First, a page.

She is a saint for our time because of her thorough opposition to war and the means of war. When she opposed military conscription at the time of World War II, her popularity decreased greatly and subscriptions to The Catholic Worker dropped precipitously; but she stuck to her guns (a phrase she would abhor!). She was totally opposed to the Vietnam War and we see her wisdom now. As we prepare to spend more billions for the military we need her now. Even the American bishops have finally issued a pastoral letter in opposition to nuclear war. They need her for a patron!

And we need her as a saint now, a contemporary of ours, to assure us that we too can be saints-now. When people told her that she was a saint, she said that she did not want to be dismissed that easily. She did not want to be thought of as having special graces, as being able to do things that other merely human beings could not do. Distance lends enchantment, and in the past we thought of saints as somehow more than human. It excused us from being saints. But Dorothy lived in our age, with the same fragilities, fears, weaknesses, doubts, and problems that we all have. We need her for a realistic ideal.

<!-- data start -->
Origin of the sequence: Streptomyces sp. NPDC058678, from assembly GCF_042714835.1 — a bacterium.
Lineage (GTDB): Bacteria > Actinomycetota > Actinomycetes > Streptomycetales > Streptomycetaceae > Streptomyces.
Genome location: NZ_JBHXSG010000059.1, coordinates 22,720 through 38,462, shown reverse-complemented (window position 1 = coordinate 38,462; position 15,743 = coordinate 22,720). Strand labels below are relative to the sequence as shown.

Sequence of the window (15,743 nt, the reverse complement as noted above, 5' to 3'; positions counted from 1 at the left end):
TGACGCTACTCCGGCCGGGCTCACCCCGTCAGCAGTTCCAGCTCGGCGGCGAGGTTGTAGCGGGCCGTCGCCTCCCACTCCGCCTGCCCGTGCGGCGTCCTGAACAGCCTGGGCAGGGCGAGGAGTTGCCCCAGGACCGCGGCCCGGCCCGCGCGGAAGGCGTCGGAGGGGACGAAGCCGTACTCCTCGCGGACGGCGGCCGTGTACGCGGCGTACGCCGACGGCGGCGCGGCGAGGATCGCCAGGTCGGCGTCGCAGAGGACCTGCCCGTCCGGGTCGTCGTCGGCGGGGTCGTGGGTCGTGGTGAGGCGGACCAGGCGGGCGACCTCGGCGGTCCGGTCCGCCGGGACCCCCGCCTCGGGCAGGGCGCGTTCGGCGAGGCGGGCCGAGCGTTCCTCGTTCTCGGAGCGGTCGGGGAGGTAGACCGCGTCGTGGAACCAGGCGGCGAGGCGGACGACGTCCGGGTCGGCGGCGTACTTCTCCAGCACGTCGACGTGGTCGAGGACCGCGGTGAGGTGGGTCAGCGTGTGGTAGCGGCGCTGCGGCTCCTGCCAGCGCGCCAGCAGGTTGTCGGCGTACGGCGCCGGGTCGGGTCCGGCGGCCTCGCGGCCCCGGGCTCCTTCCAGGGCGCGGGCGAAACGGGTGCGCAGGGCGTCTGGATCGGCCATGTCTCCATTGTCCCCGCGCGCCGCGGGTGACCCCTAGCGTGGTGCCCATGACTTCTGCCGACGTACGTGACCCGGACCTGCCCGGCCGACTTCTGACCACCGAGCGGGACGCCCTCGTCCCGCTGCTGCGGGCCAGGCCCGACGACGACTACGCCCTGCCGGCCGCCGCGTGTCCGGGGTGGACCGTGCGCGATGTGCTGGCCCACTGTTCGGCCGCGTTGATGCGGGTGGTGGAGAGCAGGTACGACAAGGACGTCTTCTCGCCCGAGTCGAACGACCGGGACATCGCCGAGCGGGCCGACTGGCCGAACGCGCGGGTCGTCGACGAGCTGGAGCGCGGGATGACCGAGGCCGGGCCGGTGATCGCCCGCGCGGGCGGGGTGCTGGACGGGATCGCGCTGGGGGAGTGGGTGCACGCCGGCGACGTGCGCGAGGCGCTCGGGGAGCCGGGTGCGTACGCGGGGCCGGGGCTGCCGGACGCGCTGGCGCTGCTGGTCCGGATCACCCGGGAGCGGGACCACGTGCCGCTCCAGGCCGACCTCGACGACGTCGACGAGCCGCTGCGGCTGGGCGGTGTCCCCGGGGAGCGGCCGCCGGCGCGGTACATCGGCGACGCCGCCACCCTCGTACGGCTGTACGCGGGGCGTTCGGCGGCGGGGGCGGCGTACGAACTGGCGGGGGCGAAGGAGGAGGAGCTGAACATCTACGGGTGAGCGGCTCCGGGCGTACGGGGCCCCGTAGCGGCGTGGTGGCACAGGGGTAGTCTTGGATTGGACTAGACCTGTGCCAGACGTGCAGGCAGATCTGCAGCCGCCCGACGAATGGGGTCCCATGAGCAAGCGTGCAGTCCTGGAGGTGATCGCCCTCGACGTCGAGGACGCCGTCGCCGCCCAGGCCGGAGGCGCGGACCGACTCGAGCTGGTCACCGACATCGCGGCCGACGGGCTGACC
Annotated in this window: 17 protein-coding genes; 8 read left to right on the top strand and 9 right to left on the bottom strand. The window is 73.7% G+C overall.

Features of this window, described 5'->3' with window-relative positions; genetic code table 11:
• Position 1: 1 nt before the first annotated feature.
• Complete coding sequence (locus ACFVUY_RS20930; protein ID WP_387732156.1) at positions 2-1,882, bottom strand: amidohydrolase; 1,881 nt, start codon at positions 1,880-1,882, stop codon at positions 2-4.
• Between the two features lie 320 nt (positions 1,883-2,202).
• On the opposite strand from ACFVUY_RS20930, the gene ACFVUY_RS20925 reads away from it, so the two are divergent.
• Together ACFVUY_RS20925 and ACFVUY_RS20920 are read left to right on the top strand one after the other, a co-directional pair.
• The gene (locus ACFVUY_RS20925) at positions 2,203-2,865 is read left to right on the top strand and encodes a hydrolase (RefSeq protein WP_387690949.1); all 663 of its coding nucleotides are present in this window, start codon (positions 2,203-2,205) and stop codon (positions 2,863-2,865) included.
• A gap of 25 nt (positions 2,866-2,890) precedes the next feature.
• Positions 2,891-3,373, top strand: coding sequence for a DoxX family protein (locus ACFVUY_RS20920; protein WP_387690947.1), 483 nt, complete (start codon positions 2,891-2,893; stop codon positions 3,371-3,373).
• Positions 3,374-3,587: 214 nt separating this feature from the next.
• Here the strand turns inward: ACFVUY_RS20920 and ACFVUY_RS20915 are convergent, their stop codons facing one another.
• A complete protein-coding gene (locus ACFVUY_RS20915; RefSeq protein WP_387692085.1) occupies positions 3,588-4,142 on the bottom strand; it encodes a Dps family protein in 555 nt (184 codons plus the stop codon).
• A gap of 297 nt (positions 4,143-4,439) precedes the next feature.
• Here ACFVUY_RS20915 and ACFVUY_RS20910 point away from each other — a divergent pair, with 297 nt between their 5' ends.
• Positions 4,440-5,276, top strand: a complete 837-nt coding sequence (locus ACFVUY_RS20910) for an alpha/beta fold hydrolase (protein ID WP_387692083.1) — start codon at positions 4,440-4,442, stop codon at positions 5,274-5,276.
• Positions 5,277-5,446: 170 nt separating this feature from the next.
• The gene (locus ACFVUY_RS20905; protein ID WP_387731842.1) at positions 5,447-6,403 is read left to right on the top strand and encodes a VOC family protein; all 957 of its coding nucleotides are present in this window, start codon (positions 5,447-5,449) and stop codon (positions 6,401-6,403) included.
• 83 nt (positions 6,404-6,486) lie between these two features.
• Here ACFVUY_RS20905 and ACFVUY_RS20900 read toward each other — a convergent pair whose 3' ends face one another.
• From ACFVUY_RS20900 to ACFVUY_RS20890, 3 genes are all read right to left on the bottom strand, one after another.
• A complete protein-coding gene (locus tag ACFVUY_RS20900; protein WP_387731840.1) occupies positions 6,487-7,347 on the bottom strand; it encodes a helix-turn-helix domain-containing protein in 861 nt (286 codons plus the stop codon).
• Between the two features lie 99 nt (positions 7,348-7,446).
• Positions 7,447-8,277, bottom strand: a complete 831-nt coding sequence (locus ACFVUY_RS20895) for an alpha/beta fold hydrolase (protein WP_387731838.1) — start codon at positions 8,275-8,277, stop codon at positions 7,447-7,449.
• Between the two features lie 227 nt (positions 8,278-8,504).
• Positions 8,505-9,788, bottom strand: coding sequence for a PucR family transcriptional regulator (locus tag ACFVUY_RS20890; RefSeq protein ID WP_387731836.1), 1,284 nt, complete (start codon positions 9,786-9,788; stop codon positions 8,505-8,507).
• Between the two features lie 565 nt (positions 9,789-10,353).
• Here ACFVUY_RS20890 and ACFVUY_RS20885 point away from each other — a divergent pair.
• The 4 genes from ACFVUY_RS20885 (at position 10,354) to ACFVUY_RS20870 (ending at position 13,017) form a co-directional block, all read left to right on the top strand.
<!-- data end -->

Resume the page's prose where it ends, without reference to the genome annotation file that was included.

"How to love," she wrote in one issue of The Catholic Worker, "that is the question." She answered that question by her life.